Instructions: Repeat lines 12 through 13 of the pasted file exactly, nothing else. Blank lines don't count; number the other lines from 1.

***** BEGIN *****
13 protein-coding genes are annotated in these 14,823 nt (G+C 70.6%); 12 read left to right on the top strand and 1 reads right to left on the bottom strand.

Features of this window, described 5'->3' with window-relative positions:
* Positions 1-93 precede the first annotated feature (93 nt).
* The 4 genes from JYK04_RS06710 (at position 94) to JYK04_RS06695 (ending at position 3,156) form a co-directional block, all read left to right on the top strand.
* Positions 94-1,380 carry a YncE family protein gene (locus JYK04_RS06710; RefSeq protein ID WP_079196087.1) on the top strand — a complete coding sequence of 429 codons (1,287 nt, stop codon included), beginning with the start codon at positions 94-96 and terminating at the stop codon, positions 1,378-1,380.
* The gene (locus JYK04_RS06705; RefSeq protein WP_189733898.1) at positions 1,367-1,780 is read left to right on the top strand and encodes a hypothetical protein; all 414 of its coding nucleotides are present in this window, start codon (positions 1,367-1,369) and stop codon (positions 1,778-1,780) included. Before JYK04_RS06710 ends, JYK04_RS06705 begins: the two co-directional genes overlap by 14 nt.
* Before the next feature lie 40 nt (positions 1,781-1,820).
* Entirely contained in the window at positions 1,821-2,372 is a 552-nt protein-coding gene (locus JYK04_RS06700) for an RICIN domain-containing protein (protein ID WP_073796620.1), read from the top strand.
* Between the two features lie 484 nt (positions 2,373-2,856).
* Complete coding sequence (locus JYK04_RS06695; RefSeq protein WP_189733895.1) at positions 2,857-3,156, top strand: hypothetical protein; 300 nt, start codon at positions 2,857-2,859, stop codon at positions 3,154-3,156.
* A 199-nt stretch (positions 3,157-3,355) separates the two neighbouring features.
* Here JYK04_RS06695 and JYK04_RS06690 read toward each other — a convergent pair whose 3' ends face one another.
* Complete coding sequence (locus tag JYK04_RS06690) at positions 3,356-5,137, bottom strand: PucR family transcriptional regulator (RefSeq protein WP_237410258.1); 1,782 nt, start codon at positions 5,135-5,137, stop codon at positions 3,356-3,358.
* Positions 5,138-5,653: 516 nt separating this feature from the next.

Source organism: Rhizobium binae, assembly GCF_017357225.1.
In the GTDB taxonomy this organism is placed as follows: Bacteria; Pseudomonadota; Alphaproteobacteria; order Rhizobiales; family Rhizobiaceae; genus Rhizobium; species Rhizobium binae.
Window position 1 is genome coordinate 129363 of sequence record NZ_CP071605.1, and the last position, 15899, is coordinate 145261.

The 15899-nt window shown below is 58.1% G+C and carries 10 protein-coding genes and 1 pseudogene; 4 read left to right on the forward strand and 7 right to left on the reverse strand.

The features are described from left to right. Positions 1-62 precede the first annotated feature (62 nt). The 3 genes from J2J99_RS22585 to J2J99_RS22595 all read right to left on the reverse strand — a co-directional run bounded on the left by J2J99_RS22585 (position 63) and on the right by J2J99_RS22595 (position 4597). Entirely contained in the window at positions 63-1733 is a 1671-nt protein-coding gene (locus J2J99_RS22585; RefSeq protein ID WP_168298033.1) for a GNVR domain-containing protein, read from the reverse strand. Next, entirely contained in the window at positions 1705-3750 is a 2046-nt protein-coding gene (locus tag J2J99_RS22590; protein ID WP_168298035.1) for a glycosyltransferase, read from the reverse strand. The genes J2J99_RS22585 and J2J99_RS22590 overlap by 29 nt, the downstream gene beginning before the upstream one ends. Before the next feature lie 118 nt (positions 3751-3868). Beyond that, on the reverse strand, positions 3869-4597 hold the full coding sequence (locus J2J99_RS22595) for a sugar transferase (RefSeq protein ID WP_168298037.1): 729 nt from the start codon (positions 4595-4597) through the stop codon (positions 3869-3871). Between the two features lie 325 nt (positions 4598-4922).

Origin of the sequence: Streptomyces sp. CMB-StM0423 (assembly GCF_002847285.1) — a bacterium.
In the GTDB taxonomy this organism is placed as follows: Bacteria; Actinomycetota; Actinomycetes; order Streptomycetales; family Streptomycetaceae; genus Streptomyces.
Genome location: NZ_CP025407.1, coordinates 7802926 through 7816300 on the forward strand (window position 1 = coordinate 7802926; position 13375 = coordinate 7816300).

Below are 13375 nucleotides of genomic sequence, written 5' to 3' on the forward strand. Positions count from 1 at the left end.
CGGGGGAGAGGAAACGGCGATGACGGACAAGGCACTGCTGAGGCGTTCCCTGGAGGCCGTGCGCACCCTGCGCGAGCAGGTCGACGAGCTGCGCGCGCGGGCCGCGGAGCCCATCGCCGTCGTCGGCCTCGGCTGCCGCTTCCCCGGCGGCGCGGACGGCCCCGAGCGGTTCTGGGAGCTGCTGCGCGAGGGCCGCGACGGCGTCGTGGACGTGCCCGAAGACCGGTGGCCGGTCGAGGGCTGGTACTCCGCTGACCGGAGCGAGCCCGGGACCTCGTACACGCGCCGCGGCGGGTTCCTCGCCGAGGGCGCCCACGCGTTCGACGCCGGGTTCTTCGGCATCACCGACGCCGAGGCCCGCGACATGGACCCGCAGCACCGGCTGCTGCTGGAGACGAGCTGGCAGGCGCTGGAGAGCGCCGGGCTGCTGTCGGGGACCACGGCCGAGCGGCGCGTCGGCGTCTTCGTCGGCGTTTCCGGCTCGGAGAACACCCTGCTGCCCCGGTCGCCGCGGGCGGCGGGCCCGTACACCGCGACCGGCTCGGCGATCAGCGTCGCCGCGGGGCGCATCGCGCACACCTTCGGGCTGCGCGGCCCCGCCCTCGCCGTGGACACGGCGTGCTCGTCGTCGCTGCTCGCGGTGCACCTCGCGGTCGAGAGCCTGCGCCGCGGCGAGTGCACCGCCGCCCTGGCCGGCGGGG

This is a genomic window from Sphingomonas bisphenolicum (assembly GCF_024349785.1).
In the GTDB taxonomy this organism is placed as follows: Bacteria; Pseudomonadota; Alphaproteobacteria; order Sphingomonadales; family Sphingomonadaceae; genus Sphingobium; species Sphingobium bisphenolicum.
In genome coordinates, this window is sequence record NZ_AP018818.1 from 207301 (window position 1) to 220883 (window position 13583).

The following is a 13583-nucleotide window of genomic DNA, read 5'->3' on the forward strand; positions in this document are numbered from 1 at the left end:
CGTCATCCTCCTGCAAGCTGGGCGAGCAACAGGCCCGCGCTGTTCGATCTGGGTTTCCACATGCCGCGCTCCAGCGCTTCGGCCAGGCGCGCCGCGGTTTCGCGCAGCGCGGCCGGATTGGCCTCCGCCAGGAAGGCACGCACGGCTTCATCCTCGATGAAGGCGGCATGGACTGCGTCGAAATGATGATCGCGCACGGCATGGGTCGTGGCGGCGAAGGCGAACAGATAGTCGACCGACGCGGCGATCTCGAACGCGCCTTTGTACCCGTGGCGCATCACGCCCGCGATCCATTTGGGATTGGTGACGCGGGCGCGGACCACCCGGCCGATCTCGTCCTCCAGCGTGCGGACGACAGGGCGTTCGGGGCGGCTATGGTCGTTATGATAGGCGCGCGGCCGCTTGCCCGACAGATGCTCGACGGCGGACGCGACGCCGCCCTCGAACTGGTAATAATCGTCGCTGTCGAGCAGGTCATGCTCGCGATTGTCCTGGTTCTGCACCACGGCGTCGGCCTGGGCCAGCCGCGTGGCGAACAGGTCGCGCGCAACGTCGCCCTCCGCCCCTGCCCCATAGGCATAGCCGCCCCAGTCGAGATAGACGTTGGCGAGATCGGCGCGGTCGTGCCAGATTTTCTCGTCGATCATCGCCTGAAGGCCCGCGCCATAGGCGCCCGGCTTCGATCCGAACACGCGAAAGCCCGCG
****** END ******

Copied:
* Here JYK04_RS06695 and JYK04_RS06690 read toward each other — a convergent pair whose 3' ends face one another.
* Complete coding sequence (locus tag JYK04_RS06690) at positions 3,356-5,137, bottom strand: PucR family transcriptional regulator (RefSeq protein WP_237410258.1); 1,782 nt, start codon at positions 5,135-5,137, stop codon at positions 3,356-3,358.